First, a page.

BALTIMORE -- As they head into the playoffs, the New York Yankees won't spend much time thinking about what occurred during the regular season.
All that matters now is what happens next.
The Yankees stumbled into home-field advantage in the AL wild-card game, falling to the Baltimore Orioles 9-4 Sunday after a loss by Houston made the outcome meaningless.
New York will enter Tuesday's winner-take-all game against the Astros with little positive momentum after being swept in three games by Baltimore and losing six of its final seven regular-season games.
To that, the Yankees say: So what?
"Tuesday is a new day," manager Joe Girardi said. "We wake up tomorrow, and it's a new day and we're where we want to be -- we're in the playoffs."
On Sunday, the Yankees fell behind 7-1 in the fifth inning and stranded 11 runners. New York was 4 for 31 with runners in scoring position over the weekend, including 1 for 12 in the finale.
"You learn in baseball, to turn the page," first baseman Greg Bird said. "If anything, it will be easier because now only one thing matters: the next game. It doesn't matter what we did for the last 162 games."
After clinching a playoff berth on Thursday, New York needed just one win at Camden Yards to assure itself a game at Yankee Stadium on Tuesday. That victory never came, but that's partly because Girardi tried to balance the importance of winning against resting his starters and relievers.
It all worked out perfectly for the Yankees, anyway, as Arizona's 5-3 victory over Houston ended the Astros' bid to host on Tuesday. Had New York (87-75) and the Astros (86-76) finished tied, Houston would have won the tiebreaker for home field based on head-to-head record.
"It's nice that we're going home," Girardi said. "The big thing is we're playing and we have a shot just like the other nine teams do."
Yankees starter Michael Pineda (12-10) lasted only 3 2/3 innings, allowing four runs and six hits. The right-hander has yielded a total of 11 runs in his last two outings.
Eight relievers followed, none of whom pitched more than an inning.
Major league home run leader Chris Davis connected twice for Baltimore, giving him 47 for the season. He also struck out for the 208th time, fifth-most in one season in big league history.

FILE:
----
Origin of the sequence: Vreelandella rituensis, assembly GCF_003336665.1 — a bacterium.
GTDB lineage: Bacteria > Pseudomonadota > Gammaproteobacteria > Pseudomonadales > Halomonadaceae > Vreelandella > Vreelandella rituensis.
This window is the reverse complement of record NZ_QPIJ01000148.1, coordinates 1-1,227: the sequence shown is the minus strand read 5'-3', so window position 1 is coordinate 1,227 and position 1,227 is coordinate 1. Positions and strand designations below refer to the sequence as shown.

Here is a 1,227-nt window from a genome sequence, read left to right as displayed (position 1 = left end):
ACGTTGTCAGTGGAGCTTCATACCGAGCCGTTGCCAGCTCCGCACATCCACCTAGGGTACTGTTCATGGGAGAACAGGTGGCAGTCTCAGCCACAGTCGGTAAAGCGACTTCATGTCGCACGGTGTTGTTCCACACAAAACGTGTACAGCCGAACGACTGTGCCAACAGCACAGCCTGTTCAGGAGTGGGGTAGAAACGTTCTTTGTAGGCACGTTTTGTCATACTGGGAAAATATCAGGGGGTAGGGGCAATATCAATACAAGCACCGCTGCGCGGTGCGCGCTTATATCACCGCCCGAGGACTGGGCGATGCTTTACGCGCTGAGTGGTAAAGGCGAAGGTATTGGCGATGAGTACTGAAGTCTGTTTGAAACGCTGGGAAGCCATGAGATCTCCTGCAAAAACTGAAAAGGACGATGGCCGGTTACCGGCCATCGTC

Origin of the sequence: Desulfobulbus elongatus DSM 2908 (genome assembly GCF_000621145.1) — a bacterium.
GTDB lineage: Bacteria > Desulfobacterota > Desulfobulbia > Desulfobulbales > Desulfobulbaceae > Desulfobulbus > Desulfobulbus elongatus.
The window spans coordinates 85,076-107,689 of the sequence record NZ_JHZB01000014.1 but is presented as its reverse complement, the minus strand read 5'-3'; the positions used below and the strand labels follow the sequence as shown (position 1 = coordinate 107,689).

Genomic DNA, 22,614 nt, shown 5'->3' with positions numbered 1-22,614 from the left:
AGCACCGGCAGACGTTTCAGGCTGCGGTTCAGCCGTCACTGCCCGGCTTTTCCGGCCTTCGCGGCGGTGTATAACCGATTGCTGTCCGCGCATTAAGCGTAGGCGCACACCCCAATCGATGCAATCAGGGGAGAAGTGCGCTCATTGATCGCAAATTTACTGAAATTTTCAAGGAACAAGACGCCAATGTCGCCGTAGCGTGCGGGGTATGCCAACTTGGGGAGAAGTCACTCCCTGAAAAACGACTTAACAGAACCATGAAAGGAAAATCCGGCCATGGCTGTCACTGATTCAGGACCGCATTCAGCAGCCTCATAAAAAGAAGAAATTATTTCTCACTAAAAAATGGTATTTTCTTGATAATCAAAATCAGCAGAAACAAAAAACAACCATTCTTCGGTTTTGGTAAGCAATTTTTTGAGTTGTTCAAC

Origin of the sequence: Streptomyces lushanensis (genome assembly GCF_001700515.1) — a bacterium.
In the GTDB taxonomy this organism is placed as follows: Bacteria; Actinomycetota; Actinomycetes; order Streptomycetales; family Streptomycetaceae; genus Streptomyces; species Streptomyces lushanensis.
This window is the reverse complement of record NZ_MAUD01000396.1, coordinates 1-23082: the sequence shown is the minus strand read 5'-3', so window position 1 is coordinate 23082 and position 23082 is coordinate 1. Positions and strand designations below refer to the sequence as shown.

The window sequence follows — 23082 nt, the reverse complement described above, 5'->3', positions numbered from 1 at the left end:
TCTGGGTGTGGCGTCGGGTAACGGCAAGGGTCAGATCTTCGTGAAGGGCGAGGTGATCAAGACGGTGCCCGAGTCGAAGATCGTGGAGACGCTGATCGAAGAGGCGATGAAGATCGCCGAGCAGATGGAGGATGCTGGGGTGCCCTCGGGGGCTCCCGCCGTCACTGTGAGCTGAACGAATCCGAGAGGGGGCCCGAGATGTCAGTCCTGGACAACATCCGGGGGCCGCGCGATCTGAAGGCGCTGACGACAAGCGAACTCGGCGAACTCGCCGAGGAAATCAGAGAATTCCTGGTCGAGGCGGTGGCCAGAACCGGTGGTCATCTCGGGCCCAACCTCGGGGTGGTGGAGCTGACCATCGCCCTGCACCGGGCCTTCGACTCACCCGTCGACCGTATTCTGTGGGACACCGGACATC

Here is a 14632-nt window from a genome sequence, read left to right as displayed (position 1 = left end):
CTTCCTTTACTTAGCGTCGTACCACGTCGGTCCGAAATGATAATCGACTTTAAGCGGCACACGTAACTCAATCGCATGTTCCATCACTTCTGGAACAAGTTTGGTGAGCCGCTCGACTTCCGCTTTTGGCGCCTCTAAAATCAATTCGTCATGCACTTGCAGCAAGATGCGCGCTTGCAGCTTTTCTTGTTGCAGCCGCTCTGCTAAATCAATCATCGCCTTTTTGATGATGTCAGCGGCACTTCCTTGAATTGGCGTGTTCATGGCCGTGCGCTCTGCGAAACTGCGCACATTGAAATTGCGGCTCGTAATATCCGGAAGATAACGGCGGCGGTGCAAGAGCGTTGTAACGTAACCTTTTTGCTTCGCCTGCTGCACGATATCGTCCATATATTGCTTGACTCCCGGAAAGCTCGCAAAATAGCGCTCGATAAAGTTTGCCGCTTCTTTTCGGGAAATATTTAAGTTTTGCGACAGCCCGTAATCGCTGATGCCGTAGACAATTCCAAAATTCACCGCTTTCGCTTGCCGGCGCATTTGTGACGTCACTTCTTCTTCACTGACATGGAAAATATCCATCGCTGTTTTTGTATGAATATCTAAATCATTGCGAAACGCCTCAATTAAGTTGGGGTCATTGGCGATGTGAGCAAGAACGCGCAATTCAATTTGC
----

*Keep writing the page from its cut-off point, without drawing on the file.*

Playing perhaps his final game with the Orioles, Davis hit a two-run shot off Bryan Mitchell in the fifth and a two-run drive against Caleb Cotham in the eighth. The slugger will enter free agency coming off a season in which he drove in 117 runs.
"I was pretty fired up after I hit the first one. The second one, I felt like I was in shock running around the bases," Davis said.
Unsure if it was the last time he watched Davis in a Baltimore uniform, Orioles manager Buck Showalter said, "It's been fun to have a great seat to watch him. He's really established himself here in Baltimore. I felt very honored to be part of that. It's never goodbye, it's see you later."
Chris Tillman (11-11) gave up two runs and seven hits over 5 1/3 innings to level his lifetime record against New York at 6-6.
The sweep gave Baltimore a 10-9 record against New York this year. After going 13-6 last year, the Orioles have won successive season series against the Yankees for the first time since 1981-82.
Baltimore finished 81-81 after winning the AL East last year with a 96-66 record. Although they missed the playoffs, the Orioles were in contention for a wild-card berth until the final week and closed with a five-game winning streak to avoid what would have been their first losing season since 2011.
Orioles third baseman Manny Machado failed to homer in a fifth consecutive game but completed the season as the only player in the majors to participate in all 162 games.
Baltimore went up 2-0 in the first inning when pending free agent Matt Wieters hit a two-run, two-out single.
Doubles by Bird and Didi Gregorius got New York a run in the second before the Orioles chased Pineda with a three-run fourth.
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